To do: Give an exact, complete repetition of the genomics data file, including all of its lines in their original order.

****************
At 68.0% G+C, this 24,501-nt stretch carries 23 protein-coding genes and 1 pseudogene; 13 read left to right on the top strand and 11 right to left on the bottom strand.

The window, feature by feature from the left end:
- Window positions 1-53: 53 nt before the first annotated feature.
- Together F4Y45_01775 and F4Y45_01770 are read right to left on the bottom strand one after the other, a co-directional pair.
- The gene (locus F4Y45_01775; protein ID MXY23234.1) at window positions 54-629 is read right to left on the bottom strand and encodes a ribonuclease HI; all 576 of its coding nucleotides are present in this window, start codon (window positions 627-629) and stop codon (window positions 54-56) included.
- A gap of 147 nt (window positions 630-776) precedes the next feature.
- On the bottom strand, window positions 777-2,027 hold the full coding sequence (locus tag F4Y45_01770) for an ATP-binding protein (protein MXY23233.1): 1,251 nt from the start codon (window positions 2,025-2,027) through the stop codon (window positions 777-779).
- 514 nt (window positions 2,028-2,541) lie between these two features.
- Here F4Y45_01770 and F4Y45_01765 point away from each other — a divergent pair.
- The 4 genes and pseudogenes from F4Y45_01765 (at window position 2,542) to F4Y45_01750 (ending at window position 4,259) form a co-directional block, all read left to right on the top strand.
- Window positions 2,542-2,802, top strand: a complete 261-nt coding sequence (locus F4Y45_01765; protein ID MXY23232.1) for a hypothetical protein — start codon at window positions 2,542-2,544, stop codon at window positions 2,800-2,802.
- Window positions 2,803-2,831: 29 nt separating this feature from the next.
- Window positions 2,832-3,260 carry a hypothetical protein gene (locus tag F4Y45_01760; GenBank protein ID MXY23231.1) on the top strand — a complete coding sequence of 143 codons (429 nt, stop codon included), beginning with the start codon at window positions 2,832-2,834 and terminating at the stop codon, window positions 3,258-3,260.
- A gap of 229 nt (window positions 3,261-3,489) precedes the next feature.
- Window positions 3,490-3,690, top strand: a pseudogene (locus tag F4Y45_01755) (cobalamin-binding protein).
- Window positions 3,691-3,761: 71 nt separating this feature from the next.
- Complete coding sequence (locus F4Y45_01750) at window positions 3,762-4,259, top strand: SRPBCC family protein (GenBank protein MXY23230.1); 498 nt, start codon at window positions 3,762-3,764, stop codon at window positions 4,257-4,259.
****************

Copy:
At 68.0% G+C, this 24,501-nt stretch carries 23 protein-coding genes and 1 pseudogene; 13 read left to right on the top strand and 11 right to left on the bottom strand.

The window, feature by feature from the left end:
- Window positions 1-53: 53 nt before the first annotated feature.
- Together F4Y45_01775 and F4Y45_01770 are read right to left on the bottom strand one after the other, a co-directional pair.
- The gene (locus F4Y45_01775; protein ID MXY23234.1) at window positions 54-629 is read right to left on the bottom strand and encodes a ribonuclease HI; all 576 of its coding nucleotides are present in this window, start codon (window positions 627-629) and stop codon (window positions 54-56) included.
- A gap of 147 nt (window positions 630-776) precedes the next feature.
- On the bottom strand, window positions 777-2,027 hold the full coding sequence (locus tag F4Y45_01770) for an ATP-binding protein (protein MXY23233.1): 1,251 nt from the start codon (window positions 2,025-2,027) through the stop codon (window positions 777-779).
- 514 nt (window positions 2,028-2,541) lie between these two features.
- Here F4Y45_01770 and F4Y45_01765 point away from each other — a divergent pair.
- The 4 genes and pseudogenes from F4Y45_01765 (at window position 2,542) to F4Y45_01750 (ending at window position 4,259) form a co-directional block, all read left to right on the top strand.
- Window positions 2,542-2,802, top strand: a complete 261-nt coding sequence (locus F4Y45_01765; protein ID MXY23232.1) for a hypothetical protein — start codon at window positions 2,542-2,544, stop codon at window positions 2,800-2,802.
- Window positions 2,803-2,831: 29 nt separating this feature from the next.
- Window positions 2,832-3,260 carry a hypothetical protein gene (locus tag F4Y45_01760; GenBank protein ID MXY23231.1) on the top strand — a complete coding sequence of 143 codons (429 nt, stop codon included), beginning with the start codon at window positions 2,832-2,834 and terminating at the stop codon, window positions 3,258-3,260.
- A gap of 229 nt (window positions 3,261-3,489) precedes the next feature.
- Window positions 3,490-3,690, top strand: a pseudogene (locus tag F4Y45_01755) (cobalamin-binding protein).
- Window positions 3,691-3,761: 71 nt separating this feature from the next.
- Complete coding sequence (locus F4Y45_01750) at window positions 3,762-4,259, top strand: SRPBCC family protein (GenBank protein MXY23230.1); 498 nt, start codon at window positions 3,762-3,764, stop codon at window positions 4,257-4,259.